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NICKERT v. PUGET SOUND TUG & BARGE CO.

November 11, 1971

Beryl T. NICKERT, Executrix of the Estate of John Nickert, deceased, Plaintiff,
v.
PUGET SOUND TUG & BARGE COMPANY, a Washington corporation, et al., Defendants


Beeks, Chief Judge.


The opinion of the court was delivered by: BEEKS

BEEKS, Chief Judge.

 Puget has moved for a partial summary judgment as to the defectiveness of the engine manufactured by General Motors. General Motors argues that the issue is still open as between the two remaining defendants, since a mistrial was ordered as to the claims among the defendants, and since the condition of the engine was put into issue by the Set B interrogatories. Puget contends that the matter is put to rest forever by the doctrine of collateral estoppel.

 
It sometimes happens that there are controversies between the several defendants to a litigation collateral to the principal controversy . . . [The] questions raised by the issues, actually litigated and determined by the judgment or decree, are settled thereby, and the judgment or decree may be relied upon as an estoppel by any party as against any other party.

 Town of Flagstaff v. Walsh, et al., 9 F.2d 590, 591-592 (9th Cir. 1925), cert. denied 273 U.S. 695, 47 S. Ct. 92, 71 L. Ed. 844.

 The doctrine of collateral estoppel is employed to protect parties from the burden and unfairness of having to prove a second time facts which have already been established in earlier litigation, and to avoid unnecessary duplication of litigation in the courts. Williams v. Ocean Transport Lines, Inc., 425 F.2d 1183 (3d Cir. 1970); cf. Stella v. Graham-Paige Motors Corp., 259 F.2d 476 (2d Cir. 1958), cert. denied 359 U.S. 914, 79 S. Ct. 583, 3 L. Ed. 2d 576. There are four prerequisites to its application: (1) that the issue was decided in a prior adjudication; (2) that a final judgment was rendered; (3) that the use of the doctrine would not work injustice; and (4) that the estopped party was an adversary or in privity with an adversary to the party later asserting estoppel. Town of Flagstaff, supra ; Lucas v. Velikanje, 2 Wash. App. 888, 471 P. 2d 103 (1970), petn. denied 78 Wash. 2d 994.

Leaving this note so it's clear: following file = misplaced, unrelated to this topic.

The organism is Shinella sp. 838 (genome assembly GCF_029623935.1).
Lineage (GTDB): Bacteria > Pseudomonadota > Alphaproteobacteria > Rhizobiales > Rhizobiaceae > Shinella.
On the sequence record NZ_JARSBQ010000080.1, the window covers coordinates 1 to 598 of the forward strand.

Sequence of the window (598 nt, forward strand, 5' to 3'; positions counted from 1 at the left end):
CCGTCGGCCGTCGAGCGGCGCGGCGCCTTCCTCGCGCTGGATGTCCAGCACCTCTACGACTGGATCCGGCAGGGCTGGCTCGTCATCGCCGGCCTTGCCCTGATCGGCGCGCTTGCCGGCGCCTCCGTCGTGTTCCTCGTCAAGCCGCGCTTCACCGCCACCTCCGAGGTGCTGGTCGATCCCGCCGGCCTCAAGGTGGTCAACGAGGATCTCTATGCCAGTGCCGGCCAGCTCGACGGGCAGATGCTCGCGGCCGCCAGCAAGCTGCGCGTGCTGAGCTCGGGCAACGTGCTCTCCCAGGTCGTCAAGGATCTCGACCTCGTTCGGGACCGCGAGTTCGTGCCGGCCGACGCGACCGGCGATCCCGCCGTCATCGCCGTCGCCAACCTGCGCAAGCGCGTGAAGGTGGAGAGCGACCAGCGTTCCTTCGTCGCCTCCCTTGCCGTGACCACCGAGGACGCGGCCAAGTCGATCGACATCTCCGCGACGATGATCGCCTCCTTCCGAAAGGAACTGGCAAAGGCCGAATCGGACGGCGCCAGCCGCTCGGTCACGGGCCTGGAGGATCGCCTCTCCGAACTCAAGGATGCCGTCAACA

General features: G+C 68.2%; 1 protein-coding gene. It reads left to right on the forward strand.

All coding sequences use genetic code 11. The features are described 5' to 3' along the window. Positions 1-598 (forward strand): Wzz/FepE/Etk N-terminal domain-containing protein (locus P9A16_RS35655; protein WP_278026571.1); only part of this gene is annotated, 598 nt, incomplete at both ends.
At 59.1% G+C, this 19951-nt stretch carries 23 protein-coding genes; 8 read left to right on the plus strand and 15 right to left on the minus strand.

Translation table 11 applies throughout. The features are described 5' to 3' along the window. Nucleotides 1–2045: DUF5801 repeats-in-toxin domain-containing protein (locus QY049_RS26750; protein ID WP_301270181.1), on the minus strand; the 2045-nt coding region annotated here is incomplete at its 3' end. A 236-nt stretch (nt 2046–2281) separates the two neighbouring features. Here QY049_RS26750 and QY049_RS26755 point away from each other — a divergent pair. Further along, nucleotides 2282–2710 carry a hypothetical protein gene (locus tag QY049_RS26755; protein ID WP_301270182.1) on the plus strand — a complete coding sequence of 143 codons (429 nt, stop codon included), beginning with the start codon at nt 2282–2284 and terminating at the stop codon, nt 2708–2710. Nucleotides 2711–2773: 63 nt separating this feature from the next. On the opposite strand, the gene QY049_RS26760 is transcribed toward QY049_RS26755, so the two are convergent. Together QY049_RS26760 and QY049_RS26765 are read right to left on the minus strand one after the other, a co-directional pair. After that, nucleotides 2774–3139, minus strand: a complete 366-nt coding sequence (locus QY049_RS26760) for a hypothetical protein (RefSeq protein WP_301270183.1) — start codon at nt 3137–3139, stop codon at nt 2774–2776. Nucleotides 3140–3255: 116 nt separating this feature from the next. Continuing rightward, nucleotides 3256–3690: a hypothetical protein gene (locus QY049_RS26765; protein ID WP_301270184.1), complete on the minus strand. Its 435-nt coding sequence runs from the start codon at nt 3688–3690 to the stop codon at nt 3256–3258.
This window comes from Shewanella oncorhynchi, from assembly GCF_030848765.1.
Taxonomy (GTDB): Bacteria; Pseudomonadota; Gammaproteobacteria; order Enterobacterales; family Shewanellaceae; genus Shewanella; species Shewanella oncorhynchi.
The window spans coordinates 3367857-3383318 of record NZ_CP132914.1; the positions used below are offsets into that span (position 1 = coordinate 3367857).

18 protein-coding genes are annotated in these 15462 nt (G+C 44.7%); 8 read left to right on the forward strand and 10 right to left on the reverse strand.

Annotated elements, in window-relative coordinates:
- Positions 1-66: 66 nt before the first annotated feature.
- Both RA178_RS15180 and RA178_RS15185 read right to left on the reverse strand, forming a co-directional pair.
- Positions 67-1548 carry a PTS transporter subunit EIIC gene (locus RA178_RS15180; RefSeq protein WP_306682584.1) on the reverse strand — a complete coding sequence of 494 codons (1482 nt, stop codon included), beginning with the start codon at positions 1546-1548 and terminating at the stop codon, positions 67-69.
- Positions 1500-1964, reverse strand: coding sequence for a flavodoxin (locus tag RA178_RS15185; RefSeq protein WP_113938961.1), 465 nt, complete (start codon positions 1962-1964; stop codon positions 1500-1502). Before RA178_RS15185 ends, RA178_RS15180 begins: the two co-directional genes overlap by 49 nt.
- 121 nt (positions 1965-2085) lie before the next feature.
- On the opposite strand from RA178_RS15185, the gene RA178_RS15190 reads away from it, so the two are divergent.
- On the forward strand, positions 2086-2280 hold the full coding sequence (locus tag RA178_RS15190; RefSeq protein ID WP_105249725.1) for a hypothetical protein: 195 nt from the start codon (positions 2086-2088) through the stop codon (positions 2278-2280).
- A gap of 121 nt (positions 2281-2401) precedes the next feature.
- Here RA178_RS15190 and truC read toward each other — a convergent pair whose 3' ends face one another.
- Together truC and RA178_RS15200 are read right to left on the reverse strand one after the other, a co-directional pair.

As to the issue of the motor being defective, unreasonably dangerous, and a cause of the fire, this is about as strong a case for the application of collateral estoppel as I can imagine. Neither party has denied that this issue was resolved by the jury's answers to the Set A interrogatories, nor that final judgment thereon has been entered. General Motors has not convinced me that the application of the doctrine would work an injustice.

 There was adversity of the most vigorous nature at all stages of the proceedings. Puget most vigorously contended that the defective engine was a cause of the fire; General Motors just as vigorously contended to the contrary. Both parties argued, not only to disprove plaintiff's allegations, but to discredit each other's contentions as well. I have never witnessed, nor can I conceive of, a factual dispute litigated more ably and presented in greater detail than was done on this issue in this case.

 The Court will enter partial summary judgment in favor of Puget on the issue of whether the defective engine was a cause of the fire.

 As to the remaining paragraphs of Puget's motion for summary judgment, the elements necessary to sustain the application of the doctrine are absent. In the interests of justice, therefore, the Court feels that the balance of Puget's motion should be denied.

19711111

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